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Middle Grade Review: Look Both Ways by Jason Reynolds

Title: Look Both Ways: A Tale Told in Ten Blocks
AuthorJason Reynolds
Year Published: 2019

Genre: Middle Grade fiction
Pages: 208
Rating: 4 out of 5

Location (my 2020 Google Reading map): USA (NY)

FTC Disclosure: I borrowed this book from my school library

Summary (from the inside flap of the book): This story was going to begin like all the best stories. With a school bus falling from the sky. But no one saw it happen. They were all too busy—

Talking about boogers.
Stealing pocket change.
Wiping out.
Braving up.
Executing complicated handshakes.
Planning an escape.
Making jokes.
Lotioning up.
Finding comfort.
But mostly, too busy walking home.

Jason Reynolds conjures ten tales (one per block) about what happens after the dismissal bell rings, and brilliantly weaves them into one wickedly funny, piercingly poignant look at the detours we face on the walk home, and in life.

Review: I have read quite a few Jason Reynolds books in the past: Patina, Long Way Down, Ghost, The Boy in the Black Suit, All American Boys. He is such a good and effective author for middle grade and YA readers. This book wasn't my favorite of his, but it is good.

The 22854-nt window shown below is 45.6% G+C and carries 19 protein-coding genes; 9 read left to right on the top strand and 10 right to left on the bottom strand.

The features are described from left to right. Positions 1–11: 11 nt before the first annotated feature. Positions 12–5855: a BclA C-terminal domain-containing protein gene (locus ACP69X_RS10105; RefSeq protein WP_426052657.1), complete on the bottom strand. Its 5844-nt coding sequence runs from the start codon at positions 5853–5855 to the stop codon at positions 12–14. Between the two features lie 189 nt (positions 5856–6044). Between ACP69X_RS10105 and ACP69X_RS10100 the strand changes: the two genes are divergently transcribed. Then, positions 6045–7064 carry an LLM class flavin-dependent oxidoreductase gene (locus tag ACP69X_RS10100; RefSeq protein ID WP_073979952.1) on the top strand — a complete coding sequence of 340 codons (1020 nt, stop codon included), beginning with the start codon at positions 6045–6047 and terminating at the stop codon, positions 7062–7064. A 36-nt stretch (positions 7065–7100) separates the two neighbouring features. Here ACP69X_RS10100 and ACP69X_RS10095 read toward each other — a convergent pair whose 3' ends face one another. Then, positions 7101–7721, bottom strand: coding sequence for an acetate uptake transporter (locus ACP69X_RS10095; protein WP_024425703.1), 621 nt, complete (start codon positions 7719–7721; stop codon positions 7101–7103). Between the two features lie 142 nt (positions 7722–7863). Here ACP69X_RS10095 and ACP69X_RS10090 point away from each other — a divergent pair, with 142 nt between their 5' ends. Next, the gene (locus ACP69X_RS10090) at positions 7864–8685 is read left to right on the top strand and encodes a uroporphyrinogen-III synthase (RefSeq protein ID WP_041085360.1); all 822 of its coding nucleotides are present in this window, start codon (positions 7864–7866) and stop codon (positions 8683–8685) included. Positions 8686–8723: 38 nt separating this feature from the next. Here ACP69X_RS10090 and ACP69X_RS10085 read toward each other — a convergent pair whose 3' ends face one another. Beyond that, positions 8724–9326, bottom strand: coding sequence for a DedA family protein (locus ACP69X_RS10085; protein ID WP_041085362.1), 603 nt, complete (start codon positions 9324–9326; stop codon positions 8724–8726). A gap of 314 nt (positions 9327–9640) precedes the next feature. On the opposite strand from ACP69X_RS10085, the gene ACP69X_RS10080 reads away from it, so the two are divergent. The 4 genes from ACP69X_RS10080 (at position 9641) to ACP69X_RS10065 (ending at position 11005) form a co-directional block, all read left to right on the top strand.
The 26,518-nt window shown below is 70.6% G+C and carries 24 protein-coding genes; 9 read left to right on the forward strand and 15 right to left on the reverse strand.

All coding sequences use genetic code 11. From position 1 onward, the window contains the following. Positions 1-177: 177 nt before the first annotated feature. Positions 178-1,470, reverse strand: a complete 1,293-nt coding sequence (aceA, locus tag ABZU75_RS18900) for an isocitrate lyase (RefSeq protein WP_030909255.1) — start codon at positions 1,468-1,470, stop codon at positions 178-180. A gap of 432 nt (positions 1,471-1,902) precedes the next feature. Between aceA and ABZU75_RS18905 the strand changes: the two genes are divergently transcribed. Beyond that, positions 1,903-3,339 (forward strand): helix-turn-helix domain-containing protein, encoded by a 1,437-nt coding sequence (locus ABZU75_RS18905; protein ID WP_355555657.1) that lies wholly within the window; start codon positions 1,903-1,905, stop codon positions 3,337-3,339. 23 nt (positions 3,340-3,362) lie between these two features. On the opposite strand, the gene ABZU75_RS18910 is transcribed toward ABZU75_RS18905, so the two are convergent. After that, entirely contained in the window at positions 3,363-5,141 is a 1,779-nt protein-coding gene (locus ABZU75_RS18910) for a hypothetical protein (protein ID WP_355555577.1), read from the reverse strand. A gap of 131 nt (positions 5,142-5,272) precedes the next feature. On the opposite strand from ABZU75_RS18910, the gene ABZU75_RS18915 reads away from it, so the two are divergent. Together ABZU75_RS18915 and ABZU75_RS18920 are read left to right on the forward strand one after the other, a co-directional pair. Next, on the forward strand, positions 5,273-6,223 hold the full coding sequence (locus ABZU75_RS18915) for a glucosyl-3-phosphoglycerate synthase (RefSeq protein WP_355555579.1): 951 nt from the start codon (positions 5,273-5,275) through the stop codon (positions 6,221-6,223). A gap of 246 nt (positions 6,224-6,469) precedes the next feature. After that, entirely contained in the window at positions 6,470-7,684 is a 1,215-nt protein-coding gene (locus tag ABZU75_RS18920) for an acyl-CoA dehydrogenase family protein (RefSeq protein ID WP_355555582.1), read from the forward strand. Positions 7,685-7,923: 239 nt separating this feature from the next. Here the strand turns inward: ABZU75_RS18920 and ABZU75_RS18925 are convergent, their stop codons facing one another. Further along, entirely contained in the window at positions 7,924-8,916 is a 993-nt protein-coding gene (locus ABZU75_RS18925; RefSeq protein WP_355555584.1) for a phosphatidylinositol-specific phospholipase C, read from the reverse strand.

Reynolds manages to write ten stories about kids as they leave school and some of the characters show up as main characters in one story and as background in others so there is continuity as well as completely new stories in each one.

My favorite story was one about a group of boys called the Low Cuts who spend their energy collecting coins. They will swipe them from teachers' desks, but never from drawers, they take coins from the ground, from change dishes in stores. What do they do with them? I won't tell, but it is definitely not the story I expected.

Check out the awards this book has won:

  • A National Book Award Finalist
  • Coretta Scott King Author Honor Book
  • An NPR Favorite Book of 2019
  • A New York Times Best Children’s Book of 2019
  • A Time Best Children’s Book of 2019
  • A Today Show Best Kids’ Book of 2019
  • A Washington Post Best Children’s Book of 2019
  • A School Library Journal Best Middle Grade Book of 2019
  • A Publishers Weekly Best Book of 2019
  • A Kirkus Reviews Best Middle Grade Book of 2019

Challenges for which this counts: 

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